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NBA Returns to Montreal with Raptors vs. Wizards Pre-Season Game

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Montreal, QC – The NBA is set to make an exciting return to Montreal. The league announced on Thursday that the Toronto Raptors will face off against the Washington Wizards at the Bell Centre on October 6, marking the 10th edition of the NBA Canada Series.

This annual series has featured 15 teams playing 18 pre-season games across six Canadian cities. Notably, this will be the eighth NBA Canada Series game in Montreal, the highest for any city outside the Raptors’ usual home in Toronto.

Last year, Montreal fans witnessed the Detroit Pistons take on the Oklahoma City Thunder, featuring Canadians Shai Gilgeous-Alexander and Luguentz Dort. The Raptors’ previous game in Montreal was in 2022.

This year’s game will be particularly special as it will showcase several Canadian players. Montreal natives Chris Boucher and Quincy Guerrier are both on the Raptors’ training camp roster. Additionally, Kelly Olynyk and RJ Barrett, who are set to represent Canada at the upcoming Summer Olympics, are also expected to play for the Raptors.

The Wizards bring their own Canadian connection with Kyshawn George, selected in this year’s NBA Draft. George, born in Switzerland, is the son of Montreal’s Deon George, a former member of Canada’s men’s basketball team.

The October 6 game will cap off the Raptors’ Montreal-based training camp, promising an exciting end to their preparations.

For more updates and coverage on the NBA Canada Series, visit Canada News Media

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Fafa Picault Leads Vancouver Whitecaps to Victory Over Sporting Kansas City

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Vancouver, BCFafa Picault emerged as the hero off the bench, scoring in the second half to secure a 2-1 victory for the Vancouver Whitecaps against Sporting Kansas City on Wednesday.

The Whitecaps (11-7-5) dominated the first half, with two goals being disallowed due to offside calls. Vancouver’s breakthrough came in the 34th minute when Kansas City defender Robert Valoder accidentally scored an own goal, giving the ‘Caps a 1-0 lead.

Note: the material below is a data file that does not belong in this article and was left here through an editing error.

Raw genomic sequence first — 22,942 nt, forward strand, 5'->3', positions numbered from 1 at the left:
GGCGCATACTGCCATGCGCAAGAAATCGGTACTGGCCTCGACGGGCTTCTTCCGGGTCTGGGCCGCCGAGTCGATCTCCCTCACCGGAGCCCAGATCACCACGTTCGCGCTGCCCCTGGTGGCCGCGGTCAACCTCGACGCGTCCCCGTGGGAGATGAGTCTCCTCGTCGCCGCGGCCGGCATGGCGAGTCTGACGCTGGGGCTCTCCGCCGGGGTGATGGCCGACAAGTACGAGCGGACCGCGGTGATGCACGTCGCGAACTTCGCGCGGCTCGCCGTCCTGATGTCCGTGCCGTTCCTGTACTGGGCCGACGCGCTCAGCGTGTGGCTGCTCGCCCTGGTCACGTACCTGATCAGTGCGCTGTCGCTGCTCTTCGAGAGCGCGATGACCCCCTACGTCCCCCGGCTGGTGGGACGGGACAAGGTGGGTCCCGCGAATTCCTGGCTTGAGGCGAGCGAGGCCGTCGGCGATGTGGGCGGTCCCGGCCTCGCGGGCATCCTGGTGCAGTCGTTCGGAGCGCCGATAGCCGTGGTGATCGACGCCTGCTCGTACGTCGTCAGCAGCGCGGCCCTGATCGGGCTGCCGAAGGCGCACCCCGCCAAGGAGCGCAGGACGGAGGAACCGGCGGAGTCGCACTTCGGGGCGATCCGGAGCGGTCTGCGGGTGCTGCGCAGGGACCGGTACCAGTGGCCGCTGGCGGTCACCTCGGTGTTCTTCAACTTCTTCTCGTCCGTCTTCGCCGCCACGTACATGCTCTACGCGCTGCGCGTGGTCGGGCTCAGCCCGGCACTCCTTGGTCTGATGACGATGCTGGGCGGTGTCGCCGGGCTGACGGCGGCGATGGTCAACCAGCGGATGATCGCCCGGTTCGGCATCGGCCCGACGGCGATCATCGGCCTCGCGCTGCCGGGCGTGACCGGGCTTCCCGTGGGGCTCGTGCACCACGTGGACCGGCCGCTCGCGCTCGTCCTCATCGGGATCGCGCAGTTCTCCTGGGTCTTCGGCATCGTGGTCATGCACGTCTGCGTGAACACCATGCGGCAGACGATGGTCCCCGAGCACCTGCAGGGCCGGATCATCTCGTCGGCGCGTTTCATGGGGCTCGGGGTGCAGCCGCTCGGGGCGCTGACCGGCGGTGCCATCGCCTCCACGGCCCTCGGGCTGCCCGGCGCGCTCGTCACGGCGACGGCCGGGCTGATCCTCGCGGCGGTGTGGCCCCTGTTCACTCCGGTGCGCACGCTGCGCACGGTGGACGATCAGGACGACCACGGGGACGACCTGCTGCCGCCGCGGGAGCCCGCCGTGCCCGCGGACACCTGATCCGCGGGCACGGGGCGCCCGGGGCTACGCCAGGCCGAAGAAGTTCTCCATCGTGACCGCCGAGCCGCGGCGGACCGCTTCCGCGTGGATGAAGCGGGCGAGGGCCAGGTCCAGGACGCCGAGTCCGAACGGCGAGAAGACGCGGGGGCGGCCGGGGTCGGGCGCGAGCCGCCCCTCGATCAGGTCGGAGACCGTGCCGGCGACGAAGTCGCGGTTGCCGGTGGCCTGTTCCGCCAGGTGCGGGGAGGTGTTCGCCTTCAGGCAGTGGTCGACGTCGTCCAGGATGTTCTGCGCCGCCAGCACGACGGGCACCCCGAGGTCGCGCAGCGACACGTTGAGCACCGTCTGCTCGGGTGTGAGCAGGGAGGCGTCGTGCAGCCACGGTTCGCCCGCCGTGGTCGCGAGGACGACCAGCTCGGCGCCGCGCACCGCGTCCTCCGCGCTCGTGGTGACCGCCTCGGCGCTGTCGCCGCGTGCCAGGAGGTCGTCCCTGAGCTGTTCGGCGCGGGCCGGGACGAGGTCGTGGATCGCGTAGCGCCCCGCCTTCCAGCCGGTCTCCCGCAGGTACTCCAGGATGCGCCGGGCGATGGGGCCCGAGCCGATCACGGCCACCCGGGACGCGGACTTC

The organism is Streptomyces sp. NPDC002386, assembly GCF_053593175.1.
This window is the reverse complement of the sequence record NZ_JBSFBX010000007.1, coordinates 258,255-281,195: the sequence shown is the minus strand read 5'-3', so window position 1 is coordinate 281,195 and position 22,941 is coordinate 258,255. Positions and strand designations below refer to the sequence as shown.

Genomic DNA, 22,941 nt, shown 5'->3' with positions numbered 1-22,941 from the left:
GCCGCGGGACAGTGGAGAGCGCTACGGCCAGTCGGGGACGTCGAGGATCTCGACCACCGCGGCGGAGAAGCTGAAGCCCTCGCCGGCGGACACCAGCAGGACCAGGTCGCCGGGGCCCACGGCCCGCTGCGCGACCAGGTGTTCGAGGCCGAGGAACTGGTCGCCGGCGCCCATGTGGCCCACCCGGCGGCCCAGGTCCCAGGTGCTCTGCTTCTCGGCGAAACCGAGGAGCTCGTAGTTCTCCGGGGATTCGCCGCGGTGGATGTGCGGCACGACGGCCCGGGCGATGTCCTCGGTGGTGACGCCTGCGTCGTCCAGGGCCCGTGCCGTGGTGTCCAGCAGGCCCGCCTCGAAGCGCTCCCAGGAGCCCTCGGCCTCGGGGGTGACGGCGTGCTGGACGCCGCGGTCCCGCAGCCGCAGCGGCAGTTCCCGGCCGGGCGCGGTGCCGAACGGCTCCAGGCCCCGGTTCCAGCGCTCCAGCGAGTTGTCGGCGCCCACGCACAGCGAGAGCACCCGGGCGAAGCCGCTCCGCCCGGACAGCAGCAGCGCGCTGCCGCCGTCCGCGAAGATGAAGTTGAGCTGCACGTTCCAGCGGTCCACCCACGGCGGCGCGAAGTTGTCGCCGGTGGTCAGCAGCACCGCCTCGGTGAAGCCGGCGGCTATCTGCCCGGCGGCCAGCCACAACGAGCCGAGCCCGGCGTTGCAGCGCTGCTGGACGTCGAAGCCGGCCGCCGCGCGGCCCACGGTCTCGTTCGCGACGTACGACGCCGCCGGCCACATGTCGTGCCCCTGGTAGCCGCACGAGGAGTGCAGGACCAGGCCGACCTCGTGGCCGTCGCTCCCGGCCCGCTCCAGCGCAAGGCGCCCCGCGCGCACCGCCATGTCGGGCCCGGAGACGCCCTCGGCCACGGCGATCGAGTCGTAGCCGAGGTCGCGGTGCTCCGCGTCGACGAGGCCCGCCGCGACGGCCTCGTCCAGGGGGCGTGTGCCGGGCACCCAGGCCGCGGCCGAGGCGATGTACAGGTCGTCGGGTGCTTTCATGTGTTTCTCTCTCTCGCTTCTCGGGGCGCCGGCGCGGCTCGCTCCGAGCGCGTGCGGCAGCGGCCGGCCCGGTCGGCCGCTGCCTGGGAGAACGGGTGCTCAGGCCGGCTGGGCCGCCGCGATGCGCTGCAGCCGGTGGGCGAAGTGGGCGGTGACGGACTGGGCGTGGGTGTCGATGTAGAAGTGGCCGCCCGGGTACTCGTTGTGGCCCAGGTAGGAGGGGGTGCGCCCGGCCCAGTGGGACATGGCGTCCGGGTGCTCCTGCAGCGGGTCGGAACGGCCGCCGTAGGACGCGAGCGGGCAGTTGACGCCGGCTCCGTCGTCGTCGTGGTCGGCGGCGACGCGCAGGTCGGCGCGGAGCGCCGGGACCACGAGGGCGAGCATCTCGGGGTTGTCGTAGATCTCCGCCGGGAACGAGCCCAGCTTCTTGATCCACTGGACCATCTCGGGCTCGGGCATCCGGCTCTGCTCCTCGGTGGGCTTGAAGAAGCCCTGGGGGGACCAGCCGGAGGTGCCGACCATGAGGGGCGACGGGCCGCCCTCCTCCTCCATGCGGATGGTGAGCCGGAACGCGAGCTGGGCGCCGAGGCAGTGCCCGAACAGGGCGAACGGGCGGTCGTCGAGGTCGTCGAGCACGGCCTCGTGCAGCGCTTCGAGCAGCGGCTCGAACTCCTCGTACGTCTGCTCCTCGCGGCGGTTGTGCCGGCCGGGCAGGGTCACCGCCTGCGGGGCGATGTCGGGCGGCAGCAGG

Sporting Kansas City (6-14-5) showed more vigor in the second half, equalizing in the 69th minute with a goal from Willy Agada. However, Picault’s decisive goal in the 76th minute ensured the Whitecaps extended their unbeaten streak in Major League Soccer (MLS) to five games (4-0-1).

Yohei Takaoka delivered an outstanding performance with 16 saves for Vancouver, while Tim Melia made 12 stops for Kansas City, whose three-game winning streak came to an end.

First Half Dominance

The Whitecaps were aggressive from the start, creating several early scoring opportunities. Brian White nearly scored with a header in the seventh minute, but Valoder cleared it off the goal line.

Ali Ahmed had a notable moment in the 27th minute, maneuvering past defenders to set up White for a goal that was disallowed due to offside. The Whitecaps’ pressure paid off in the 34th minute when Valoder deflected the ball into his own net, attempting to intercept a pass from Ryan Gauld to White.

Ahmed seemed poised to increase Vancouver’s lead eight minutes later, but his goal was also ruled offside. Despite these setbacks, Vancouver outshot Kansas City 9-2 in the first half.

Kansas City’s Resurgence

Sporting Kansas City made three substitutions at halftime, revitalizing their performance. Stefan Afrifa, substituting for Alenis Vargas, struck the crossbar in the 63rd minute, and Daniel Salloi’s follow-up shot was expertly saved by Takaoka.

Kansas City equalized six minutes later when Agada capitalized on a rebound after Takaoka’s save, slotting the ball into an open net.

Picault’s Winning Goal

The Whitecaps regained the lead in the 76th minute through Picault’s sixth goal of the season. Sebastian Berhalter, who replaced Ryan Raposo in the 67th minute, delivered a perfect cross to Picault, who headed it past Melia to make it 2-1.

Kansas City had a chance to level the score in injury time, but Erik Thommy’s free kick went over the bar following a foul by Mathias Laborda.

The victory solidifies the Whitecaps’ position as a formidable team in the MLS, with Picault’s performance highlighting their depth and resilience.

Stay tuned for more updates and coverage on the Vancouver Whitecaps at Canada News Media.